Stephen Hyde approached him after the race to acknowledge his mission to bring mountain biking to Afghanistan.
“It’s all about that — going to meet these incredible riders who I admire so much, who care about what I’m doing, and having an opportunity to learn from them,” Noori said.
Racing in increasingly high-profile competitions is Noori’s way of bringing awareness to his organization, which is making headway in the mountains of Afghanistan.
MTBA just started weekly trainings in the province of Bamiyan in central Afghanistan, which Noori noted is a relatively safe area. The training group consists of eight young men, led by Noori’s friend Sajjad Husaini, a skier. Four of the eight men do not have mountain bikes, and instead rode cruisers in Bamiyan’s Dragon Valley on the first full-day training ride.
Through fundraising, Noori hopes that MTBA can provide the training group with improved equipment. Last summer, he sent over helmets, which he said is the most important thing for a cyclist to have.
“Going into my final semester and then out of college, I’m going to be focused more full-time on raising funds and finding support,” Noori said.
Another one of Noori’s goals is for women riders to attend the trainings.
“Cycling is a vehicle for change and a tool for freedom, independence,” he said.
Noori acknowledged that women riding bikes is controversial in Afghanistan, but a club for female cyclists does exist in Bamiyan.
Although Noori would like to go to Afghanistan and ride with the training group that he created from afar, he hasn’t been home in three years and can’t go back now, as it would be difficult to get a visa back to the U.S.
Thus, he supports MTBA in every way he can from his home base in Vermont. This often means spreading the word online and on social media.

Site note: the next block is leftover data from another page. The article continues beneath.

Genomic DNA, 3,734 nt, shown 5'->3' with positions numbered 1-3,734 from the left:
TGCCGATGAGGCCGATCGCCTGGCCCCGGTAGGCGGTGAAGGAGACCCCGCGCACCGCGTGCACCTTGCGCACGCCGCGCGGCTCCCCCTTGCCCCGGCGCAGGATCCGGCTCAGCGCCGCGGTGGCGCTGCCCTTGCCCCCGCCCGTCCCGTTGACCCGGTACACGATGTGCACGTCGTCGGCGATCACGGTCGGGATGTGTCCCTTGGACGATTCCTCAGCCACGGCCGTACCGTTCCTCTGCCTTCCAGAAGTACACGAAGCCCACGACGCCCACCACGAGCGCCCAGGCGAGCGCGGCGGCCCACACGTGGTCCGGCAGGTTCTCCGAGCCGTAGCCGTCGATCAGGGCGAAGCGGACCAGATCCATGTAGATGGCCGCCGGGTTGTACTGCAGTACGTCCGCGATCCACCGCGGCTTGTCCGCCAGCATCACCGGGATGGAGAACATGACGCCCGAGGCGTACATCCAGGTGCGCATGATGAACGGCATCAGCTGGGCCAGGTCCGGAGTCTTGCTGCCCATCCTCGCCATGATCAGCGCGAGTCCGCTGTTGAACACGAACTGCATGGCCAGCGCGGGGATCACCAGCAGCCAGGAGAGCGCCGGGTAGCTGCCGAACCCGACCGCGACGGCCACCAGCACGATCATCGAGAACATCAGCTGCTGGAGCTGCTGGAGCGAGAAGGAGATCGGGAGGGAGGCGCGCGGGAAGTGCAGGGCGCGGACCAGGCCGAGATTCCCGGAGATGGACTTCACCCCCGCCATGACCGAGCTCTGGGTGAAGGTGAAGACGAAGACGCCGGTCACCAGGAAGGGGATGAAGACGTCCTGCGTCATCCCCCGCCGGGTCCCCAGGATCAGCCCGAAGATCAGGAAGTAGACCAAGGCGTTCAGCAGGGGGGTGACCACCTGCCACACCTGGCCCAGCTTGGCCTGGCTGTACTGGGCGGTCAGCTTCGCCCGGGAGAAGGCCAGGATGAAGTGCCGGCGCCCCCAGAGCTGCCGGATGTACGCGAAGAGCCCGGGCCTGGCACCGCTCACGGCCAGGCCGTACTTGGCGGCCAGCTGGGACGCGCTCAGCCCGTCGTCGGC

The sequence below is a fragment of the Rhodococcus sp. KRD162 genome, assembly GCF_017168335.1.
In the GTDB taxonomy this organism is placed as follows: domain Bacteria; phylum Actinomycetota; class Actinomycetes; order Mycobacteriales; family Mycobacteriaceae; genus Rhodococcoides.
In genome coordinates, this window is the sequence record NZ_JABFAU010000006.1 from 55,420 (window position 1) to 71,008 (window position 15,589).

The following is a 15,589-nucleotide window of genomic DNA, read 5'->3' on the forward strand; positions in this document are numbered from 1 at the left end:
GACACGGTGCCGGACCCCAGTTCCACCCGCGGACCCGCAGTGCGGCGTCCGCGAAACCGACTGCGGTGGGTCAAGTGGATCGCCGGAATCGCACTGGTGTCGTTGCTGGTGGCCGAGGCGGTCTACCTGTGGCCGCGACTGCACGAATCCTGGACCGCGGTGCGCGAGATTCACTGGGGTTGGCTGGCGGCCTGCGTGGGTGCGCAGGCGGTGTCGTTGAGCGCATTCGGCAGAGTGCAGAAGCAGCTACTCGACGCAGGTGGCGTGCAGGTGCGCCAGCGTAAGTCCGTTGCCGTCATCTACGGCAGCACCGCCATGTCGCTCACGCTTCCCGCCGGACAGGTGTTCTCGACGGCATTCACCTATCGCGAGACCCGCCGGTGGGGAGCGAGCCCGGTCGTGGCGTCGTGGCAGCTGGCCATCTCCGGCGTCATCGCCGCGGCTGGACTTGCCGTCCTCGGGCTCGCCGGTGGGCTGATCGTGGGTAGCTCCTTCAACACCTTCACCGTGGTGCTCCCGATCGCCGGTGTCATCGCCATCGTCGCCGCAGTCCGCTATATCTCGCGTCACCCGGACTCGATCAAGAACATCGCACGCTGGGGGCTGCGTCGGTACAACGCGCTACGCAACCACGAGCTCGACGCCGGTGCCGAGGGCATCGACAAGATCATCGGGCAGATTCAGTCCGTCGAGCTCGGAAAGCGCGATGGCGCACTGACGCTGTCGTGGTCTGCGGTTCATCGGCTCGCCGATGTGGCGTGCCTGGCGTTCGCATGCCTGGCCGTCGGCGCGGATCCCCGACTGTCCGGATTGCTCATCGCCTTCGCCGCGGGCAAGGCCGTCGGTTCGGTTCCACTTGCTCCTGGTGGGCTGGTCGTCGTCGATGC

Most recently, Noori has started a newsletter through which he shares news about MTBA’s trainings in Bamiyan and news about his own racing career. He calls it the “Hindukush Herald,” named after the mountain range that extends from the Himalayas into northeast Afghanistan. A “special feature” that Noori includes in the newsletter is a “Hindukush Hotspot,” a destination in the mountain range that has potential for mountain biking or skiing, or one that shows an especially beautiful landscape.
“The idea is to introduce Afghanistan’s alpine mountains to the rest of the world,” Noori said. “Not a lot of people know Afghanistan is a crazy mountainous country.”
Not only does he use his platform to share news about MTBA with his audience in the U.S., but Noori also directs his outreach toward Afghans in hopes of increasing interest in the sport of mountain biking.
He writes blog posts in the Afghan language of Farsi, which he said is tough for him because he has been out of practice for a while. On these posts, Noori shares the maps of rides that he has done, nutrition tips and information about the training group.
After representing Afghanistan in an international race for the first time at Catamount, Naab Radio, an online radio station in Afghanistan, shared Noori’s Facebook post about his race results, along with the photograph of him in his makeshift MTBA jersey.
“So many people probably heard of mountain biking for the first time this weekend,” Noori said about Naab Radio’s sharing of his post.
With one more semester at Middlebury College before he graduates, Noori is looking ahead to the future of MTBA.
While he wants to go to Afghanistan to support MTBA in person, he also sees the value in staying the U.S., continuing his racing career, and building a solid foundation for his organization.
For now, he thinks he may stay in Vermont after graduation and find a part-time job while he dedicates more of his energy to growing MTBA.
One of the perks of living in Vermont, Noori said, is being able to take advantage of the Wednesday night weekly practice rides in Williston that occur throughout the summer.
“The Green Mountains are beautiful, too. I’ve slowly begun to think of them as mountains,” Noori joked, comparing Vermont’s peaks to the Himalayan-sized mountains in Afghanistan.
After Noori’s six collegiate races this fall, he will look ahead to additional competitive races. The Asian Continental Mountain Bike Championships, which he hopes to enter in 2020, would put him on the path to representing Afghanistan in the Olympics, one of his ultimate goals.
Noori’s dream of making it big is anything but self-centered, though. All along, his underlying missions have been to improve opportunities for young people to get active in Afghanistan, and for the world to see his country in a more positive light.
Plus, he would love for more Afghans to join him on the trails.
“And who knows, somewhere in Afghanistan somebody there has a bigger engine than me,” Noori said.
Keep up with Farid Noori on Facebook and sign up for his newsletter at mtbafghanistan.com.